Monday, February 02, 2009

Wiki modelling - Part 3

I rather skirted around the notion of "taxonomic concepts" in the previous post, partly because it's easy to end up with trying to have a concept for each utterance every made by a taxonomist, and that doesn't seem, er, scalable. So, I have a more limited view of a taxonomic concept, namely a name attached to some data. For example, I think the NCBI Taxonomy provides useful taxonomic concepts, in that names are explicitly linked to data, such as sequences:

Having data means we can make inferences that have some basis, other than trying to figure out what a taxonomist "meant".

However, things start to get a little messy once I try and extract more information out of NCBI GenBank. Some time ago I pointed out the potential utility of host association records in GenBank. In some (many?) cases the host taxa won't be in GenBank, so the link will be between DNA sequence and taxon name. This is, of course, a simplification. It would be nice to model things more accurately. For example, a parasite will typically be obtained from a host organism, so it might be nice if, say, we had voucher specimen codes for both parasite and host, and could model the link as one between organisms (or samples of/from organisms). However, this is unlikely to be feasible in most cases, hence we have sequences linked to names:


Pete DeVries said...

The NCBI taxon id works in a way similar to the GeoSpecies ID's in that the ID stays the same despite changes in nomenclature. I would use this except that there is no NCBI ID for most species. There needs to be a sequence for there to be an NCBI ID.

In this sense, the NCBI ID and GeoSpecies ID are compatible types of OTU's.

It seems that the genomics people are already using forms of the NCBI ID as Species URI's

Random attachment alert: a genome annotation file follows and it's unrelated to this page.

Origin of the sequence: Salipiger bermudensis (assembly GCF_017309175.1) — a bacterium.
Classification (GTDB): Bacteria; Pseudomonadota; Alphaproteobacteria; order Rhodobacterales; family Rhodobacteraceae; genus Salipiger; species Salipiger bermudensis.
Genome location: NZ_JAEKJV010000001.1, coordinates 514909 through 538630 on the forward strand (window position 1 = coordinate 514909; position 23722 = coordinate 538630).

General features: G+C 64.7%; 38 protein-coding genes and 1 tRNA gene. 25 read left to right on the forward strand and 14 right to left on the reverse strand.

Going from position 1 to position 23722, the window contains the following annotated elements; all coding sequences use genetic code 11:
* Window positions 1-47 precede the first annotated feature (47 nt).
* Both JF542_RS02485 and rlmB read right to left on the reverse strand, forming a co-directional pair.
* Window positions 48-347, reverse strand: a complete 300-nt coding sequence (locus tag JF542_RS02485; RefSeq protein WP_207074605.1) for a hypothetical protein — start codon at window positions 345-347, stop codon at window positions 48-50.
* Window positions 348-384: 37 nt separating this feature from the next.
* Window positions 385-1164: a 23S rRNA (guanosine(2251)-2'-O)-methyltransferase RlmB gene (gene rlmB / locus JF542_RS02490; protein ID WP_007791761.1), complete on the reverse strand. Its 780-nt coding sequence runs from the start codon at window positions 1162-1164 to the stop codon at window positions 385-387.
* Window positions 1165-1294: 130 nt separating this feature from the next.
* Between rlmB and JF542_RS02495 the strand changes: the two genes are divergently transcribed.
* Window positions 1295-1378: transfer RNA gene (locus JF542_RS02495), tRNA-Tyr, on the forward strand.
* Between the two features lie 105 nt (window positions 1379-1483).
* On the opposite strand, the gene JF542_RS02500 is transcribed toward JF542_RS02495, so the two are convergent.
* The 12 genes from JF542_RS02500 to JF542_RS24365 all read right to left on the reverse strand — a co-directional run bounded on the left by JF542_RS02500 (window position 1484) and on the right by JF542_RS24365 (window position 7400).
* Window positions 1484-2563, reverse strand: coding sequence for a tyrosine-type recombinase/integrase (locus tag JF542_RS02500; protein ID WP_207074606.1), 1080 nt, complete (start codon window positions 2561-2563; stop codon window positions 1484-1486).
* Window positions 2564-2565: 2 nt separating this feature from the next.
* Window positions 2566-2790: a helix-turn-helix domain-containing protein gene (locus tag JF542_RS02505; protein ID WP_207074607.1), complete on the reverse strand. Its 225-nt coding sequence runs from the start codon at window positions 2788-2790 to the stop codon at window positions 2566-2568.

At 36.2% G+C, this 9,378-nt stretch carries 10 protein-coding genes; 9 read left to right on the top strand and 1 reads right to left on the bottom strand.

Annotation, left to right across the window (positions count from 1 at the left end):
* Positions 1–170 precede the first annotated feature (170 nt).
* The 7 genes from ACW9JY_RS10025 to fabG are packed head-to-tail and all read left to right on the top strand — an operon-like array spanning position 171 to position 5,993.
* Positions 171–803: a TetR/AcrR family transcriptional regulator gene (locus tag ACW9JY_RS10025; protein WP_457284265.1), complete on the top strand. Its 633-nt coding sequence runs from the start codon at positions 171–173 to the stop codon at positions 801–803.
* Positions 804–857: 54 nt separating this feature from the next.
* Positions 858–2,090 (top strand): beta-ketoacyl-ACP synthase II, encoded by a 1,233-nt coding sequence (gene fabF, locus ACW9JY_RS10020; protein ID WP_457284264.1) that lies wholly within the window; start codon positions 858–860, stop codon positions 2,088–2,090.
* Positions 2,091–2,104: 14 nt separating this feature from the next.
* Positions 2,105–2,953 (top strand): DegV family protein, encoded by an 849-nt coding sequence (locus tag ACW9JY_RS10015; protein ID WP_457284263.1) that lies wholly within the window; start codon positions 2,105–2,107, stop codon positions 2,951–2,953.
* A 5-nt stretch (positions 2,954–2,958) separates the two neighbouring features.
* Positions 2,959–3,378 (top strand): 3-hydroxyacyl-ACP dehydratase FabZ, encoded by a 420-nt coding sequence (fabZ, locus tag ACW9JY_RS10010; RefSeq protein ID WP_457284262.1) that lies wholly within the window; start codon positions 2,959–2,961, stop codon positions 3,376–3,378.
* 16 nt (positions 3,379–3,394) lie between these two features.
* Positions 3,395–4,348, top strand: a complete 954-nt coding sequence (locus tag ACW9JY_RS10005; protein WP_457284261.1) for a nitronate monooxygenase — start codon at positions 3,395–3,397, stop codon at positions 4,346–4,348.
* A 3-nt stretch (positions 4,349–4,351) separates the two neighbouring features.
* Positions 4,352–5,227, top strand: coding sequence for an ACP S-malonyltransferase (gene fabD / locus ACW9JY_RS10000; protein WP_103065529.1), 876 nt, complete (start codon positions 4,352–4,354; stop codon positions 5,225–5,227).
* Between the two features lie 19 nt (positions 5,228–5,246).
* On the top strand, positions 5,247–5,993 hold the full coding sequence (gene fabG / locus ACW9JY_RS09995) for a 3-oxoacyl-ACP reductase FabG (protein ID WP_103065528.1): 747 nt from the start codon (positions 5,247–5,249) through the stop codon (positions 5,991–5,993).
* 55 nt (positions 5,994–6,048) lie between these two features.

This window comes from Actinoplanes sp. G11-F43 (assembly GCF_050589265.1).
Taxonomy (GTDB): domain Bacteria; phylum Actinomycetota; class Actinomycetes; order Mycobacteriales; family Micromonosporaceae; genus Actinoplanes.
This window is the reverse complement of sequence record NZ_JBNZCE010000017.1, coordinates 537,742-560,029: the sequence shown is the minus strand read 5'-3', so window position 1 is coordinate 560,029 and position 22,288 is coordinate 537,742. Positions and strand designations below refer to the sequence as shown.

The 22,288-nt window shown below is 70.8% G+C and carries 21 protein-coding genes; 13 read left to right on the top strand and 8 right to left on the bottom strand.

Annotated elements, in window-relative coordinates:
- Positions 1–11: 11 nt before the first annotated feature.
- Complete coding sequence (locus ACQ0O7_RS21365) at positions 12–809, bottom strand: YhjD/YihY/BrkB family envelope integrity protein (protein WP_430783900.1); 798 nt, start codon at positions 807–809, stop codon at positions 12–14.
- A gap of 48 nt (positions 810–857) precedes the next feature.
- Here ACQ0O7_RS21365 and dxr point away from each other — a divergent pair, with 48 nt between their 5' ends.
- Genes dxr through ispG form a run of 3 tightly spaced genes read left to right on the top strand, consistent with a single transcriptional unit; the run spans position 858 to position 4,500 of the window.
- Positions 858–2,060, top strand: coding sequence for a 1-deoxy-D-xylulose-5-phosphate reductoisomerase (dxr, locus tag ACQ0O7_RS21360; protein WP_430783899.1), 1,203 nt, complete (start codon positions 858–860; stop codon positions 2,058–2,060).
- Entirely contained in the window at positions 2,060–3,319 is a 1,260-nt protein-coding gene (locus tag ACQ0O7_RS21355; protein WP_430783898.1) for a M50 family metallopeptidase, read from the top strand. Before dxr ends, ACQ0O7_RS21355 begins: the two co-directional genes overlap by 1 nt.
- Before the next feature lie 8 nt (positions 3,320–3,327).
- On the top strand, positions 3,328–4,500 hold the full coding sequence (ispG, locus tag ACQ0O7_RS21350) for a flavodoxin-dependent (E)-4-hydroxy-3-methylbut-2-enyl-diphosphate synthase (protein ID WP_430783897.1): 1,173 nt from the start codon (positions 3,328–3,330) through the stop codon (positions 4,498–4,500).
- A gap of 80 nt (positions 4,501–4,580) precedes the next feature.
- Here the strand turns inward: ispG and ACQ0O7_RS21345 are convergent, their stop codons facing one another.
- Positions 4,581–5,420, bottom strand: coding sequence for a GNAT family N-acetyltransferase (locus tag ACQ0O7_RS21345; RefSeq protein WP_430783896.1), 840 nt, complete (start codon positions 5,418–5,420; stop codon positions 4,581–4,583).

This gets into what makes a good species URI.

I think that there is a species and different scientists publish taxonomic hypotheses for that species.

It seems that most others see this the other way around.

They see it from this perspective. There are publications (each with a slightly different meaning for the species they discuss). They point these at each other merge etc. and create an identifier.

Is this a useful, meaningful identifier? Maybe for publications and as additional information related to species concepts, but not something I would use to tie specimens to a operational taxonomic unit (OTU).

RelatedTopic: I have treebaseID's in the GeoSpecies database, but I have not figured out the best way to express them. Do you have a standard URI?

Rod Page said...


NCBI ids are widely used as taxon URIs, partly because they are stable (something biodiversity databases have -- until recently -- failed to ensure), and partly because they are connected to data that people care about - sequences. They also have the advantage of providing a single "view" of what each taxon is (although that view may change over time).

I haven't thought about this much, but I would lean to the idea that taxonomic names should have URIs (they are essentially tags), that we are interested in information tagged with those names, and that some people/agencies/organisations will provide a view on what is (or isn't) included in a particular taxon. Those views that people find useful (e.g., NCBI taxon ids) will get used. I personally don't find debates about the existence of taxa terribly illuminating.

Re TreeBASE, the nearest I've come across are the URL API links described at